“Whenever you do a thing, act as if all the world were watching.” – Thomas Jefferson
Transparency is the latest corporate reputation buzzword. Regulatory bodies are mandating it, employees are asking for it, customers expect it (or they will force you to do it via social channels), and it makes good marketing sense. Integrity and ethics should be baked into today’s corporate culture. But it has to be more than just a marketing edge, which is what many CSR (Corporate Social Responsibility) programs have become. The struggle lies in how to make your Corporate Transparency Responsibility (CTR) real and robust.
Rapid digital adoption has forced B2B companies to be much more transparent, whether that is a comfortable place to be or not. However, most are still unprepared for the uncomfortable situations that inevitably arise.
The best remedy–as always–is being prepared: have a set means to respond to grievances aired on a public network or risk facing a marketing crisis faster than you can say “What got posted on Facebook?” A common misstep is that internal and external responses don’t match company culture and/or are seen as not transparent enough.
Employees increasingly want to understand the motivation behind their employer’s actions and how the company is doing. Being transparent does not mean you have to publish everyone’s salaries like Whole Foods does, but their co-CEO John Mackey may be on to something. Mackey’s “initial goal was to help employees understand why some people were paid more than others. If workers understood what types of performance and achievement earned certain people more money, he figured, perhaps they would be more motivated and successful, too.”[i] He believed that transparency on salaries would translate into fiscal transparency and ultimately motivate people to do better work. Looks like the tactic he adopted in 1986, paid off!
An open culture encourages trust and loyalty both from the top down and bottom up. For example, at Bliss we share our company financials at every offsite and are very open about profitability, realization rates and progress against goals. We regularly talk about it in our weekly staff meetings. We want everyone at Bliss to feel like an owner; understanding the financials of our business is a first step.
Regulatory bodies are starting to regulate what companies put on social networks and how they can use them. FINRA rolled out updated guidance in 2013. The SEC announced in April 2013 that companies could use social media for announcements, but the legal issues governing its use are still somewhat nascent. Thus, companies need to be careful and ensure they have a robust social media policy and crisis management plan in place before engaging. If your policy is like Zappos’, which simply says “Be Smart,” then you may need a more robust crisis plan. On the other hand, if it is similar to the Smithsonian’s 13 page didactic treatise, you could be covered.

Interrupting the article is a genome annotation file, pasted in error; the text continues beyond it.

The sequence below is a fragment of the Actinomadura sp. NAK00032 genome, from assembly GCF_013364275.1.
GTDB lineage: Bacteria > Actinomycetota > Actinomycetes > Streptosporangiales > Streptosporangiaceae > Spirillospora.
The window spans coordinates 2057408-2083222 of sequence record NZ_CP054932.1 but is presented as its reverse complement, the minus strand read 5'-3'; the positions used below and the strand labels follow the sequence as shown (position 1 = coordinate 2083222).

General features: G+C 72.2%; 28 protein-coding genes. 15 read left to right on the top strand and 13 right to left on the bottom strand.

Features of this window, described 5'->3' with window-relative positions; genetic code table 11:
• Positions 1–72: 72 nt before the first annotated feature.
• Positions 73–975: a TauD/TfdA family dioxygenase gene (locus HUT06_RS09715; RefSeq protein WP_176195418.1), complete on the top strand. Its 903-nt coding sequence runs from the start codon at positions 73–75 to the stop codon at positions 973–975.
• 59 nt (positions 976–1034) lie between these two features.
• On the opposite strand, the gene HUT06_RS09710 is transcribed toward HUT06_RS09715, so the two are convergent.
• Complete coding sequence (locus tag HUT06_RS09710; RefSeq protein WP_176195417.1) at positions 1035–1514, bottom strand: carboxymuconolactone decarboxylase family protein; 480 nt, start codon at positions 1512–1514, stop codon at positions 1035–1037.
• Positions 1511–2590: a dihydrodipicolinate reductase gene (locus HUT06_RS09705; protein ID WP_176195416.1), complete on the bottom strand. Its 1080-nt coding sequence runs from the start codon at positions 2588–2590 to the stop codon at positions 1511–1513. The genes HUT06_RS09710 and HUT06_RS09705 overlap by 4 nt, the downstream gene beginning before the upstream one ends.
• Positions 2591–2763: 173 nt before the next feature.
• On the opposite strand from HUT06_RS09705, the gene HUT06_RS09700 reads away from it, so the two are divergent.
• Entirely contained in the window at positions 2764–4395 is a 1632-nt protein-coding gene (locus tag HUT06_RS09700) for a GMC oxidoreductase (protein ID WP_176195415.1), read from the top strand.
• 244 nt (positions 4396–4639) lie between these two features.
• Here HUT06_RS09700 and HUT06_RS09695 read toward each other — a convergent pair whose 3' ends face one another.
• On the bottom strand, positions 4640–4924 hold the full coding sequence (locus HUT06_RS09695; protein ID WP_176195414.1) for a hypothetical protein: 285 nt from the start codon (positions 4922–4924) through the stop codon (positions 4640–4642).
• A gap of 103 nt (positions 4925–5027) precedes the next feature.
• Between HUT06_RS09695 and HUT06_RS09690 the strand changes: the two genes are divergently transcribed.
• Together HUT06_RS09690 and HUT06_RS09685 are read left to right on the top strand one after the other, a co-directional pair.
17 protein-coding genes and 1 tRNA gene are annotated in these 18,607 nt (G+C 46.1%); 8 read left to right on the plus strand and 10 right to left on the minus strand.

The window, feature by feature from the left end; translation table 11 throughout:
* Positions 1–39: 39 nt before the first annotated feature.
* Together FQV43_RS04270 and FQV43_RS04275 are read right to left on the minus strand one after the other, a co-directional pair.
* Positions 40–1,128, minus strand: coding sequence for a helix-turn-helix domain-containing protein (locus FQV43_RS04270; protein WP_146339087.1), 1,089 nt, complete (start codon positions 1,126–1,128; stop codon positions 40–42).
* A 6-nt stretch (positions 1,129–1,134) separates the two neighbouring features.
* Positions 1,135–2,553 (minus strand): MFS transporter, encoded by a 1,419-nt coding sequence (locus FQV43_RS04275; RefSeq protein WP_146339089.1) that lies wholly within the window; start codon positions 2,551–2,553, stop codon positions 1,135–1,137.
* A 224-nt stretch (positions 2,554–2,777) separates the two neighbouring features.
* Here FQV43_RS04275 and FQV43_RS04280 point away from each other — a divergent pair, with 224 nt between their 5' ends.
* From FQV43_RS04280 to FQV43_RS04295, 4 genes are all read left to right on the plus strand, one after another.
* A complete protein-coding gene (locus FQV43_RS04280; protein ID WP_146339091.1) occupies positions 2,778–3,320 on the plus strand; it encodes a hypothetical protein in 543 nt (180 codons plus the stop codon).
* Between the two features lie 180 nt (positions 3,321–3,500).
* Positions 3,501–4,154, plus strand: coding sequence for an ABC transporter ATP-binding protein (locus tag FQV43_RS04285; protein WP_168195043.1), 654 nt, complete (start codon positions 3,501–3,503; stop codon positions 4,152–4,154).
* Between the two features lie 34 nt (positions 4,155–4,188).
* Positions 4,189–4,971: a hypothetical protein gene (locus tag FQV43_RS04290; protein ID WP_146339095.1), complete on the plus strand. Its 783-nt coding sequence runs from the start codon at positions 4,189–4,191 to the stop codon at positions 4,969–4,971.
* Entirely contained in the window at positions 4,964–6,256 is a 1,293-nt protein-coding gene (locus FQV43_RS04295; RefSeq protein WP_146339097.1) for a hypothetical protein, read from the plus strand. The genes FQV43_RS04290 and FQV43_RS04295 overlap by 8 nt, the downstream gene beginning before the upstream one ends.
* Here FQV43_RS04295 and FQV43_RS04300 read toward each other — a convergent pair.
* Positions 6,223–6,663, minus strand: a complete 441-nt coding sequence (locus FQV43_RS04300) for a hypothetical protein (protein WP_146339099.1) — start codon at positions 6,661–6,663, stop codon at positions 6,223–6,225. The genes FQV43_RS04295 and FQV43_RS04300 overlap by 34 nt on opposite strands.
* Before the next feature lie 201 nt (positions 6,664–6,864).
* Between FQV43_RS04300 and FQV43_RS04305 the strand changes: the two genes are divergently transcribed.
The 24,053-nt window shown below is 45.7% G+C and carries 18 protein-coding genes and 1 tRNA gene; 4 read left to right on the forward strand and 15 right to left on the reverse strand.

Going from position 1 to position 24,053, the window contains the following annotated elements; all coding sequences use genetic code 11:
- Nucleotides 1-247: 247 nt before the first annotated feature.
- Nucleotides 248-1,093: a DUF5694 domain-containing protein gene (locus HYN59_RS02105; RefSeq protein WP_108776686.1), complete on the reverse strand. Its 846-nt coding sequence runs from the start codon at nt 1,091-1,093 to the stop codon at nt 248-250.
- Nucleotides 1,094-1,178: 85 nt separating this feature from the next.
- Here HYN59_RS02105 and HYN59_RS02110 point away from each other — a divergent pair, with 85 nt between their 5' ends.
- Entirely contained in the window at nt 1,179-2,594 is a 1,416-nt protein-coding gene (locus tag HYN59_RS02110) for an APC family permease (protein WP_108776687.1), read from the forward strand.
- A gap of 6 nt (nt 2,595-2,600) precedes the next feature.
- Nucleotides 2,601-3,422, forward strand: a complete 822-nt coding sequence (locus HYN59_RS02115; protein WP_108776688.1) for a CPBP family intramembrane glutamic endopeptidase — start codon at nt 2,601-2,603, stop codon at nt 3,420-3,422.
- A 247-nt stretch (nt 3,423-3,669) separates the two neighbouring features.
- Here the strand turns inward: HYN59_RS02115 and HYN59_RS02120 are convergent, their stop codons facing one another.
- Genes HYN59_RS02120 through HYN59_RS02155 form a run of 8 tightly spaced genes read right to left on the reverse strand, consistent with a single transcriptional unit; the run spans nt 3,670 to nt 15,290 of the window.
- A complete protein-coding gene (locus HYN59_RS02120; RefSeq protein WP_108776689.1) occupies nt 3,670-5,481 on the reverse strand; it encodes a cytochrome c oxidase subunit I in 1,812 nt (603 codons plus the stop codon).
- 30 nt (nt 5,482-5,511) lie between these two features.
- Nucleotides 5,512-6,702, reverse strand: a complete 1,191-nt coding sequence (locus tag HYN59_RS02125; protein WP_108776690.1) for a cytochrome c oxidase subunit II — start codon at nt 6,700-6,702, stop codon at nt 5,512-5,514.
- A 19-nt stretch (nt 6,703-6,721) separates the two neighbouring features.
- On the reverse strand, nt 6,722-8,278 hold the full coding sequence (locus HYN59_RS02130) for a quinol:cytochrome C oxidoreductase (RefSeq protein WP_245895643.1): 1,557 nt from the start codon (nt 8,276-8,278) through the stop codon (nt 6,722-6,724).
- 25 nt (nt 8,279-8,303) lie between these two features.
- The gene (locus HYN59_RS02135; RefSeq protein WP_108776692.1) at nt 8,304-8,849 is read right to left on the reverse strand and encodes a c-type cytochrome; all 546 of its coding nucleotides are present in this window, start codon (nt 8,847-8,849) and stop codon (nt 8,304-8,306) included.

Either way, ensure how you use social media is consistent with your company culture and the level of transparency balances your comfort level with customer expectations. You would never ignore a new business prospect or complaint that came in on the 1-800 number or main line back in the early 90’s. Twitter and Facebook are the 1-800 numbers of 2014–don’t ignore them. They are much more public. Most importantly, make your company’s digital footprint transparent, as my colleague Aven James and I explained in a recent O’Dywer’s article. Companies’ digital marketing strategies and handling of internal communications are on display and constituents are increasingly watching. We don’t think it will get to the level of executives wearing mini cameras, capturing your every move to ensure you are being ethical and cultural, as Dave Eggers’ The Circle suggested employees one day will do. But employees are becoming increasingly influential brand ambassadors, so it is important to have alignment between your company’s’ culture, integrity standards and digital strategies. What is your Corporate Transparency Responsibility, and how are you aligning it with your corporate culture?
What examples have you seen of companies gaining a competitive edge over another based on transparency?
[i] “The Decoded Company: Know Your Talent Better Than You Know Your Customers,” Leerom Segal, Aaron Goldstein, Jay Goldman, and Rahaf Harfoush, 2014
Photo courtesy of Ariel Kouvaras
Connect with Cortney: